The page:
Variability in judgement of neonatal imitation
Reciprocity in interaction has been claimed to be an important aspect of neonatal imitation. In order to respond, an adult partner must be able to apprehend infant cues of imitation. The possibility of identifying neonatal imitation by inspecting infants' facial expressions alone was explored. The faces of 19 infants engaged in free face-to-face interaction with their mothers as well as watching their mothers display three types of gestures (tongue protrusion, mouth opening and the vocalization 'Ah') were videotaped. The video tapes were shown to eight observers who were asked to identify which gesture they believed the infant had been watching. The results showed that only sequences of free face-to-face interaction were correctly identified to a degree significantly exceeding chance. The percentage of correctly identified sequences varied considerably between the observers, and sequences for some gestures appeared to be easier to detect than others. The results indicate that signs of neonatal imitation are not easily detectable from the infant's behaviour alone. There are large individual variations in the extent to which imitative behaviour is distinguishable from spontaneous behaviour.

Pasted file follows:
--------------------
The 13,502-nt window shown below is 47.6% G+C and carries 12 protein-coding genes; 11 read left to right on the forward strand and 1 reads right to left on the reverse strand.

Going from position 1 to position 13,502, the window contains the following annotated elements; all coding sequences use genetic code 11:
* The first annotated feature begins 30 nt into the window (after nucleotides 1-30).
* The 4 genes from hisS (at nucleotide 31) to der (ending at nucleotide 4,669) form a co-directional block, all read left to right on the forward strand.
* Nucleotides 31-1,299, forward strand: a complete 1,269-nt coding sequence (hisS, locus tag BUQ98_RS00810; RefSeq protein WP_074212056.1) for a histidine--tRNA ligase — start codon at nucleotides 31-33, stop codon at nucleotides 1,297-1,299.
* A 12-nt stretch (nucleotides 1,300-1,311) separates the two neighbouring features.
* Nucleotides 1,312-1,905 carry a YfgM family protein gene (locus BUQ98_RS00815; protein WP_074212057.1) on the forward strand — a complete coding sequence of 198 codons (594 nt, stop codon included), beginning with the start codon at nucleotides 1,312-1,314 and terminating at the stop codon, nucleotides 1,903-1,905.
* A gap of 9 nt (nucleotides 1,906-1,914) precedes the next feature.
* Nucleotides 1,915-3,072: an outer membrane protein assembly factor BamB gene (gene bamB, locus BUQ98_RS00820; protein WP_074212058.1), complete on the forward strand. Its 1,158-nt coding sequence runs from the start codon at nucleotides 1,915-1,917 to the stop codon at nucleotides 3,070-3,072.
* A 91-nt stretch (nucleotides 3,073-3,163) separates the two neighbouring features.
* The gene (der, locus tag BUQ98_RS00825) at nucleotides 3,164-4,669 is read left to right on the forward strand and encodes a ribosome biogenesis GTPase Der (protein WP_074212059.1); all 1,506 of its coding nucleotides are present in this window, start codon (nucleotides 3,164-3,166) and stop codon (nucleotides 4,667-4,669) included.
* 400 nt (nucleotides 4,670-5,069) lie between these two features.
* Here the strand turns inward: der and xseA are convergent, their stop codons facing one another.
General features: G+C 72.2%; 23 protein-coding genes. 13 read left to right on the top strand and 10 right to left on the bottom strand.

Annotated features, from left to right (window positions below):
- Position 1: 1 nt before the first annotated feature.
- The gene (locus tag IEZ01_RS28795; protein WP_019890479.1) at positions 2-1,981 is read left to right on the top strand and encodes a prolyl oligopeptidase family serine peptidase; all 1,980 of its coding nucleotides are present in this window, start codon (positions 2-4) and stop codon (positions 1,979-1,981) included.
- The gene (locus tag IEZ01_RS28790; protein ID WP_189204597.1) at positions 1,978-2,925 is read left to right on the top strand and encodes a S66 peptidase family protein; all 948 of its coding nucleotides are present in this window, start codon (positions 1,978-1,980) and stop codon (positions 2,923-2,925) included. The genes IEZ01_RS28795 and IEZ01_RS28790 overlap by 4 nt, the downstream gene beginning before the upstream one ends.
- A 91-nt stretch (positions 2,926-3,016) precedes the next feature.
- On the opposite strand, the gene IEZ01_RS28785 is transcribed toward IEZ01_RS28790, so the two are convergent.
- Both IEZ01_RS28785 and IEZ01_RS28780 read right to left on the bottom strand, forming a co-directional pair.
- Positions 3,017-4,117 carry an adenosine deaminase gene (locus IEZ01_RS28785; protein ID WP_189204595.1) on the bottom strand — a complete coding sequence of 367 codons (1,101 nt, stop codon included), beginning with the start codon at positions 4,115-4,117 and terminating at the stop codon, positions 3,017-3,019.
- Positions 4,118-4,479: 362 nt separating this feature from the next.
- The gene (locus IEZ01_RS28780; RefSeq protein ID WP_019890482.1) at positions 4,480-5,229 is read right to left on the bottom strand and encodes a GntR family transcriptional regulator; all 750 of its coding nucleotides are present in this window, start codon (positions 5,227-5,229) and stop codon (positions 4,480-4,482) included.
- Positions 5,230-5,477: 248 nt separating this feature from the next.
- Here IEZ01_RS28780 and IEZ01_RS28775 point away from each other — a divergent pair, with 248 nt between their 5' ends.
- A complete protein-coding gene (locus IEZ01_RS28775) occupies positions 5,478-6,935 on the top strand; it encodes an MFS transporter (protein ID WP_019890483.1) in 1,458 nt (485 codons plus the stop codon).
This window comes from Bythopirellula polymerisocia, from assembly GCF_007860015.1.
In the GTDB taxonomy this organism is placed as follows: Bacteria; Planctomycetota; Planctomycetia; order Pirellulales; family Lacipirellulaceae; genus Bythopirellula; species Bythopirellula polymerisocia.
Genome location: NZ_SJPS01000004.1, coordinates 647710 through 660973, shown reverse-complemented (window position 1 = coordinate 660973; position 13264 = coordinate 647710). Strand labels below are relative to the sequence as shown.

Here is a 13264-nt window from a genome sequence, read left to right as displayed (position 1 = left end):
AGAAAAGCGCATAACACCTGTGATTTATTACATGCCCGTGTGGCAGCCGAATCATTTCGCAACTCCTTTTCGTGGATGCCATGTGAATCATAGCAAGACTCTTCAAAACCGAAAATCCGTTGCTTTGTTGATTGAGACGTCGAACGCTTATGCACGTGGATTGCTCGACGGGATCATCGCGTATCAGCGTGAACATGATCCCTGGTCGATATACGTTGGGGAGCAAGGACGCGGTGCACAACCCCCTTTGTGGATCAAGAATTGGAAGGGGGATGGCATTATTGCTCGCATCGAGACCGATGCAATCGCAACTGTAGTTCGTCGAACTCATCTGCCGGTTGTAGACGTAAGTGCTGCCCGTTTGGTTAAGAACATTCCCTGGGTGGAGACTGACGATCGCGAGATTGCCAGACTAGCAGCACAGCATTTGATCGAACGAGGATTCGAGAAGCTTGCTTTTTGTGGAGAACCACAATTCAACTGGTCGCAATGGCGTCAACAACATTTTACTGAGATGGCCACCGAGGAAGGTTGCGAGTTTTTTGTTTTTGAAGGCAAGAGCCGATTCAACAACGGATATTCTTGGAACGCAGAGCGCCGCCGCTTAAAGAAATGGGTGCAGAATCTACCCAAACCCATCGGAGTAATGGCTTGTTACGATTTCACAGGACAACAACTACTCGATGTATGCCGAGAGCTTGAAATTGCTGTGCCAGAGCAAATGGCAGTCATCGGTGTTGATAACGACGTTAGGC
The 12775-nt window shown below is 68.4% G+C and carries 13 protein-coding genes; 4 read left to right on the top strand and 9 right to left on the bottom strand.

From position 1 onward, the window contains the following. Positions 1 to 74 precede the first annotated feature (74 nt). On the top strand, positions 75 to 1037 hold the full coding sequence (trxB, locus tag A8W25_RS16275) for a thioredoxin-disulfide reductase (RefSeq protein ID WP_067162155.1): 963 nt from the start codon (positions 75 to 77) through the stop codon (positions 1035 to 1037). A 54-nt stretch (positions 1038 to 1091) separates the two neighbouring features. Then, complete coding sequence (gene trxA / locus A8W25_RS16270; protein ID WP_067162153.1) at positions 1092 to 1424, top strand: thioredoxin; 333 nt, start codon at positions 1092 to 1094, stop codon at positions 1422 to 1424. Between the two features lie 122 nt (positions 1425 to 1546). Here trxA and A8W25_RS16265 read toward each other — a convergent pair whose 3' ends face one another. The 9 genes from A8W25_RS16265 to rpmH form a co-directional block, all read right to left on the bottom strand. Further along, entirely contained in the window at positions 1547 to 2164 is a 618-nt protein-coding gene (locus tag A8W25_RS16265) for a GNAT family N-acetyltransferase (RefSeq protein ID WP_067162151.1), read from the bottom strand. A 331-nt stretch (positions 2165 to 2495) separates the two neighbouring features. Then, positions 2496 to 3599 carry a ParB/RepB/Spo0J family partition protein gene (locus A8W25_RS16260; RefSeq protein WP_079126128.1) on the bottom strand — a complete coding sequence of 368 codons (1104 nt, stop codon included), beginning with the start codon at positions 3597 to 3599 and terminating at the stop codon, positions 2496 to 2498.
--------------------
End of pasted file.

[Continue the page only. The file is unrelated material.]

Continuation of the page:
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Document Type: Research Article
Affiliations: Department of Education, Goteborg University, Sweden
Publication date: August 1, 2000